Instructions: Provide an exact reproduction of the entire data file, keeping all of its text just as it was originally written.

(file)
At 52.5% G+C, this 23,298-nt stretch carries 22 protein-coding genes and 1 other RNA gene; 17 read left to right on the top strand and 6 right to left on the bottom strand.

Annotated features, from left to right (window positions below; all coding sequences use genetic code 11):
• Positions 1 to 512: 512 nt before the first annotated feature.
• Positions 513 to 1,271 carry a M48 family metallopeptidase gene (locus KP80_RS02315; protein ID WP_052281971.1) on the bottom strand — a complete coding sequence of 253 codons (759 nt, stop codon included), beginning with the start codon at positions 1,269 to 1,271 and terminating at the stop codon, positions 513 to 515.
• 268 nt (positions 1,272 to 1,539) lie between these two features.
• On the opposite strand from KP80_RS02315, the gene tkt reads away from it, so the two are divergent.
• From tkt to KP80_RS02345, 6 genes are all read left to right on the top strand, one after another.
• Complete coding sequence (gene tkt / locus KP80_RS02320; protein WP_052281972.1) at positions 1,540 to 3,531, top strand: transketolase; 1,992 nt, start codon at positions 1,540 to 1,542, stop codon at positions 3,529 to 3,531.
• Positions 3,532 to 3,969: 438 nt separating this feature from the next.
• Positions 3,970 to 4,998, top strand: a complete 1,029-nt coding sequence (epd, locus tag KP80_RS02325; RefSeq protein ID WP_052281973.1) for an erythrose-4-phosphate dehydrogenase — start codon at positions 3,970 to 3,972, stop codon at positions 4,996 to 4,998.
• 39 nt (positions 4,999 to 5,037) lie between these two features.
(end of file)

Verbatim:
At 52.5% G+C, this 23,298-nt stretch carries 22 protein-coding genes and 1 other RNA gene; 17 read left to right on the top strand and 6 right to left on the bottom strand.

Annotated features, from left to right (window positions below; all coding sequences use genetic code 11):
• Positions 1 to 512: 512 nt before the first annotated feature.
• Positions 513 to 1,271 carry a M48 family metallopeptidase gene (locus KP80_RS02315; protein ID WP_052281971.1) on the bottom strand — a complete coding sequence of 253 codons (759 nt, stop codon included), beginning with the start codon at positions 1,269 to 1,271 and terminating at the stop codon, positions 513 to 515.
• 268 nt (positions 1,272 to 1,539) lie between these two features.
• On the opposite strand from KP80_RS02315, the gene tkt reads away from it, so the two are divergent.
• From tkt to KP80_RS02345, 6 genes are all read left to right on the top strand, one after another.
• Complete coding sequence (gene tkt / locus KP80_RS02320; protein WP_052281972.1) at positions 1,540 to 3,531, top strand: transketolase; 1,992 nt, start codon at positions 1,540 to 1,542, stop codon at positions 3,529 to 3,531.
• Positions 3,532 to 3,969: 438 nt separating this feature from the next.
• Positions 3,970 to 4,998, top strand: a complete 1,029-nt coding sequence (epd, locus tag KP80_RS02325; RefSeq protein ID WP_052281973.1) for an erythrose-4-phosphate dehydrogenase — start codon at positions 3,970 to 3,972, stop codon at positions 4,996 to 4,998.
• 39 nt (positions 4,999 to 5,037) lie between these two features.